I'm not sure when that started for Christopher, but for me the desire to have flowers in the house--while instilled by my mom--really kicked in when I spent 9 months living in Paris between college and grad school. I was working as a teaching assistant, so there weren't many luxuries I could afford, but fresh flowers were relatively inexpensive. They were also available on pretty much every corner and outside every market. So they became my every-so-often splurge.
When I lived in Baltimore, I had the fun of experiencing the Claymore Sieck wholesale florist. They're open to the public, and you go into the cold rooms and choose your own flowers from all of the boxes and bundles. Dozens of dozens of longstem roses in every color are piled next to cartons of multi-colored carnations. Alstroemeria and irises share rooms with lilies and orchids. The first time I tentatively walked into Sieck's was disconcerting--I'd never been somewhere like that where you had to serve yourself from start to finish (except for cashing out, obviously). But I learned to love the act of plunging through the plastic dividers into the cold rooms and finding the treasures on the other side. Eventually I came to consider it one of my favorite places in all of Baltimore. It wasn't the easiest place for me to get to, but for all of the parties I had at my apartment, I always found my way to get fresh flowers.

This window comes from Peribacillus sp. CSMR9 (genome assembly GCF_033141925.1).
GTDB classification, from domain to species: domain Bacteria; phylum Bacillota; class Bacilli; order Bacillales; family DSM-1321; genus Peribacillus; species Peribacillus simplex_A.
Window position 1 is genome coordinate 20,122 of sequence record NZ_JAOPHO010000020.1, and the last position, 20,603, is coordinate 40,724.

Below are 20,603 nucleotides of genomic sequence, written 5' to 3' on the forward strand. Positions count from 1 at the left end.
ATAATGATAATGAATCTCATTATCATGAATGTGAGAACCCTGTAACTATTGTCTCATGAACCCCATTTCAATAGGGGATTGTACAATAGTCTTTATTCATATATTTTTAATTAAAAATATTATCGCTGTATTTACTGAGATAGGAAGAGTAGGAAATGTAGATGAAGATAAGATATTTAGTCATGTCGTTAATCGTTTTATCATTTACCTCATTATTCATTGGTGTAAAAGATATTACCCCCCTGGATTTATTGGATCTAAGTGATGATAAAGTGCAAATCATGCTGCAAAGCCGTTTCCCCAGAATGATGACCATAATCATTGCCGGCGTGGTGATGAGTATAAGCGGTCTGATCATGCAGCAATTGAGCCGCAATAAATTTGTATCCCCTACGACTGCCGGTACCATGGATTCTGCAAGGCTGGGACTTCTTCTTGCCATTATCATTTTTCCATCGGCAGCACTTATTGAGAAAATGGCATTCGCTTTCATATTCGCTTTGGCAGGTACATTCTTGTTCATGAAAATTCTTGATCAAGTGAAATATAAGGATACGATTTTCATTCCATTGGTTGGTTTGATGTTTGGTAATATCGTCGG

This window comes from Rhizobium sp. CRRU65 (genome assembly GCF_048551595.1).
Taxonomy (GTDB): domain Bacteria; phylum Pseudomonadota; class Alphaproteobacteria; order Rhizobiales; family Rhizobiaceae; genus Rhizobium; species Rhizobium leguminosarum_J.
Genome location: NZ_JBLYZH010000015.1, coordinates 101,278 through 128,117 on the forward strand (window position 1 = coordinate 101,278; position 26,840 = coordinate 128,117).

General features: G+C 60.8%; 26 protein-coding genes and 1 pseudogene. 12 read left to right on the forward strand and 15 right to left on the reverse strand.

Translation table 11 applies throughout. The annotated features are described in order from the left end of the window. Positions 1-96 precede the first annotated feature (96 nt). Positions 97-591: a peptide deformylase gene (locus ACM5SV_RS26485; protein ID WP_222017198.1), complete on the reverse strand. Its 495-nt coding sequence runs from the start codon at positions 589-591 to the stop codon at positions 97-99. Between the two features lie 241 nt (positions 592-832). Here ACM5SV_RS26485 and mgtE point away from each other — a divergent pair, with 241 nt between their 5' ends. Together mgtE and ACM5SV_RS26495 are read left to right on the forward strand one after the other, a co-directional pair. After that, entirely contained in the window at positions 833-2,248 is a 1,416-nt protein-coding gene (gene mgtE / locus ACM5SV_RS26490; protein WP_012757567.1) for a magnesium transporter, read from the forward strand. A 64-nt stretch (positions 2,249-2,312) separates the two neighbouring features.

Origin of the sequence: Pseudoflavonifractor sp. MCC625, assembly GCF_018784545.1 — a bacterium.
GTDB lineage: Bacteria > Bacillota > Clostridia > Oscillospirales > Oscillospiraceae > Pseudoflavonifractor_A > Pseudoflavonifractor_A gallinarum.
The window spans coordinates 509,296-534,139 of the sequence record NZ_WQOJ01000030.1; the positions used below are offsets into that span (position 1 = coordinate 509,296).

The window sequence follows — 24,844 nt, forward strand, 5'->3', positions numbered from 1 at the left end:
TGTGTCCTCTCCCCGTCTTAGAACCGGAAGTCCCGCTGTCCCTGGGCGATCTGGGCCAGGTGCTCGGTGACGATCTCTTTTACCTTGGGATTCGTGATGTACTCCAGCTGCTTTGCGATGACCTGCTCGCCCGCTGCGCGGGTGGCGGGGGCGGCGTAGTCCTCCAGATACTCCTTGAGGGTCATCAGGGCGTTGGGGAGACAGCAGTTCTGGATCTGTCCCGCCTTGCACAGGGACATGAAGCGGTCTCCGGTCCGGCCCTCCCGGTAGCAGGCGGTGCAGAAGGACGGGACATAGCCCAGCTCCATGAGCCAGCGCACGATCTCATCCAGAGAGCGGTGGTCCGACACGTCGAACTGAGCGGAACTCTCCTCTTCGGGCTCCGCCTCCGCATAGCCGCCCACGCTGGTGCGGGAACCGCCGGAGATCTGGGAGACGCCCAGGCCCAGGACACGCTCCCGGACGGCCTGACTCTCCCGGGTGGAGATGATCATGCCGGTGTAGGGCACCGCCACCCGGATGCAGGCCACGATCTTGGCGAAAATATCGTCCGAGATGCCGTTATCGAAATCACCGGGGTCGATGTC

In the middle of winter in Minneapolis--even during the weird warm and rainy days we've been having--flowers seem to promise spring. I haven't found a wholesaler to go dig around in, but the grocery stores have bundles of flowers, and we live near a couple of florists, as well. And at the end of last week Christopher brought home a bundle of budding tulips which, over the past few days, have opened to become a richly multi-faceted orange.
Although, rationally, I know that we're a month or so from tulips poking through the ground outside, having this touch of spring in the house is wonderful.